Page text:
Conservatives are excellent at communicating -- to themselves. Some of the most brilliant political writing of the present day appears in periodicals such as the Weekly Standard and National Review. Syndicated columnists such as George Will and Charles Krauthammer present our case with clarity and precision in the periodicals that carry them. They and many others who appear on Fox News and panel shows rarely fail to acquit themselves well. Our case is made in books ranging from scholarly studies to commentaries that are irreverent and humorous.

Unfortunately, as valuable as these messages are in enlightening conservatives, they are not being received by the majority of the electorate.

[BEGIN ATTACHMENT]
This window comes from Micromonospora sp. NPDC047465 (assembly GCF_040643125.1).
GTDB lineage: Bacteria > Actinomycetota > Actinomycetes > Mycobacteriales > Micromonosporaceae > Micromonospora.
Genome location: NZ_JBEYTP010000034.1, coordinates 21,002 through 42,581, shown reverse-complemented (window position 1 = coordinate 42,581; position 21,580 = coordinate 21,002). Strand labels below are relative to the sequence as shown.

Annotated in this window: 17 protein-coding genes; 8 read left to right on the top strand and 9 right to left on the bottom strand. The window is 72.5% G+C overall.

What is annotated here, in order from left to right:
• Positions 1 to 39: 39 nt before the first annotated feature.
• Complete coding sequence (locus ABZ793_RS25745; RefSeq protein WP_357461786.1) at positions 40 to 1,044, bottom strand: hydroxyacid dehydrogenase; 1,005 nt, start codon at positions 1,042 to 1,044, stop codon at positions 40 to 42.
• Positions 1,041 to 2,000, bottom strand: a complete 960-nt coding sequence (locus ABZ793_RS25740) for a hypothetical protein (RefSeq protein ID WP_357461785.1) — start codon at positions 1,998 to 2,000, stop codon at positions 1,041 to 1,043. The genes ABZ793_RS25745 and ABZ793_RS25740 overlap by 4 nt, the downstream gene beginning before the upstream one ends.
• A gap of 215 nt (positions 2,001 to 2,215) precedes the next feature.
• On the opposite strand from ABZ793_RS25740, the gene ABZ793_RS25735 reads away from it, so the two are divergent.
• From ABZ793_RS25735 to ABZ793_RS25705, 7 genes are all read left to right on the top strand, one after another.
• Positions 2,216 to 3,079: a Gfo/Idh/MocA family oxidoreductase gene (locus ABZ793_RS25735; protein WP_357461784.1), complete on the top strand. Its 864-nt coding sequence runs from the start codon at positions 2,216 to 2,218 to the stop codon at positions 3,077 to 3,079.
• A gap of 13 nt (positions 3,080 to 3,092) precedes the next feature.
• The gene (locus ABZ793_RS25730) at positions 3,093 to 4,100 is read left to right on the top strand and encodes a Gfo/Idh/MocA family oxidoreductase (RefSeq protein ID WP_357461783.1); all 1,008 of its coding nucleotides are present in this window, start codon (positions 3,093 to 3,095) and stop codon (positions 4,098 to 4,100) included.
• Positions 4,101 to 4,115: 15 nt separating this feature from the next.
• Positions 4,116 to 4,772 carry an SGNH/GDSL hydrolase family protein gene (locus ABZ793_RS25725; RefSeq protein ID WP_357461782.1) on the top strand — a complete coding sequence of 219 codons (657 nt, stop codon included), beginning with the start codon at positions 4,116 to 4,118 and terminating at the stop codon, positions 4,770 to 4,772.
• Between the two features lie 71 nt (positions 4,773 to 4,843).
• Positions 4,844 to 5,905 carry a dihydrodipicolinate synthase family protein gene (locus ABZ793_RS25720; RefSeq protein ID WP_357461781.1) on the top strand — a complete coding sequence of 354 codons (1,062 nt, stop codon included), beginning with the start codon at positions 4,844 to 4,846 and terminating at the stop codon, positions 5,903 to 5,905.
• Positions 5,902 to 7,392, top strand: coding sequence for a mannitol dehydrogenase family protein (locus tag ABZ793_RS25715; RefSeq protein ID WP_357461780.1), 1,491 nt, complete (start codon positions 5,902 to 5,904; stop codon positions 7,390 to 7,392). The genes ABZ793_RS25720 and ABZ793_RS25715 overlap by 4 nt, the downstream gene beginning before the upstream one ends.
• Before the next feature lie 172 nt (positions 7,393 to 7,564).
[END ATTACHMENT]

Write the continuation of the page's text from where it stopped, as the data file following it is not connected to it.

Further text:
Both in terms of technology and content, communication has changed vastly in the past quarter century and continues to evolve. Cable television has added multiple programming choices. Radio has been augmented by satellite services. Most local newspapers have been in decline, and many traditional magazines have vanished or gone digital. Social media adds an entirely new dimension, and video games are now mainstream with more than half (52.4%) of the U.S. television population having access to a console.

The same media segmentation that bedevils advertisers attempting to sell product is equally problematic when it comes to political and social questions. Sophisticated communicators know that building a relationship with customers is not a short-term proposition. Consistency is key, and frequent exposure produces the best results.